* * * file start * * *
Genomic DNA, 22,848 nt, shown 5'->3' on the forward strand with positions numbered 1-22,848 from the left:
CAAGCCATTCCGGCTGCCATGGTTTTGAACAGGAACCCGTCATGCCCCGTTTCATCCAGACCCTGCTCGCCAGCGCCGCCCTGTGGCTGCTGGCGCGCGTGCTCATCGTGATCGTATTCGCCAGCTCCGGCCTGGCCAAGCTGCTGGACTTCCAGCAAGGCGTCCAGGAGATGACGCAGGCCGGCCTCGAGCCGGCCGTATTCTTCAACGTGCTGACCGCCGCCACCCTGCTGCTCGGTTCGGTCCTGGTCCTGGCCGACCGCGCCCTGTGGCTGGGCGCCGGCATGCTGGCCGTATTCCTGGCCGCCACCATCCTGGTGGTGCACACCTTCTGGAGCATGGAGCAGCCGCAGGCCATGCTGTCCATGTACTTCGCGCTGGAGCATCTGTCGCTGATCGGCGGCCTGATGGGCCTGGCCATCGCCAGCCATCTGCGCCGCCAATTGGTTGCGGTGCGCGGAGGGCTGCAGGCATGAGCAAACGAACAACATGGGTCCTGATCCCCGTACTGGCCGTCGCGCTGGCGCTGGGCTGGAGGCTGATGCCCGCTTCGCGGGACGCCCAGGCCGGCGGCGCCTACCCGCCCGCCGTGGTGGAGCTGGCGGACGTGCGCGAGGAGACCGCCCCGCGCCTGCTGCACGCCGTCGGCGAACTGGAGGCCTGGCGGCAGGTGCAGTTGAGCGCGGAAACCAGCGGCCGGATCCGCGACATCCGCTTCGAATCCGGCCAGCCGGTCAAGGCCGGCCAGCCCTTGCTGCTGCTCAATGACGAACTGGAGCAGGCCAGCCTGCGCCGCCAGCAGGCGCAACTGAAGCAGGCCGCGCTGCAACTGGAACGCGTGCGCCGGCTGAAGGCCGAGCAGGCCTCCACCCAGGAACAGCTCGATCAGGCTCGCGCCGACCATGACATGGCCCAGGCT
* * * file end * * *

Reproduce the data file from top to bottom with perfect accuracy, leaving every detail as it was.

Genomic DNA, 22,848 nt, shown 5'->3' on the forward strand with positions numbered 1-22,848 from the left:
CAAGCCATTCCGGCTGCCATGGTTTTGAACAGGAACCCGTCATGCCCCGTTTCATCCAGACCCTGCTCGCCAGCGCCGCCCTGTGGCTGCTGGCGCGCGTGCTCATCGTGATCGTATTCGCCAGCTCCGGCCTGGCCAAGCTGCTGGACTTCCAGCAAGGCGTCCAGGAGATGACGCAGGCCGGCCTCGAGCCGGCCGTATTCTTCAACGTGCTGACCGCCGCCACCCTGCTGCTCGGTTCGGTCCTGGTCCTGGCCGACCGCGCCCTGTGGCTGGGCGCCGGCATGCTGGCCGTATTCCTGGCCGCCACCATCCTGGTGGTGCACACCTTCTGGAGCATGGAGCAGCCGCAGGCCATGCTGTCCATGTACTTCGCGCTGGAGCATCTGTCGCTGATCGGCGGCCTGATGGGCCTGGCCATCGCCAGCCATCTGCGCCGCCAATTGGTTGCGGTGCGCGGAGGGCTGCAGGCATGAGCAAACGAACAACATGGGTCCTGATCCCCGTACTGGCCGTCGCGCTGGCGCTGGGCTGGAGGCTGATGCCCGCTTCGCGGGACGCCCAGGCCGGCGGCGCCTACCCGCCCGCCGTGGTGGAGCTGGCGGACGTGCGCGAGGAGACCGCCCCGCGCCTGCTGCACGCCGTCGGCGAACTGGAGGCCTGGCGGCAGGTGCAGTTGAGCGCGGAAACCAGCGGCCGGATCCGCGACATCCGCTTCGAATCCGGCCAGCCGGTCAAGGCCGGCCAGCCCTTGCTGCTGCTCAATGACGAACTGGAGCAGGCCAGCCTGCGCCGCCAGCAGGCGCAACTGAAGCAGGCCGCGCTGCAACTGGAACGCGTGCGCCGGCTGAAGGCCGAGCAGGCCTCCACCCAGGAACAGCTCGATCAGGCTCGCGCCGACCATGACATGGCCCAGGCT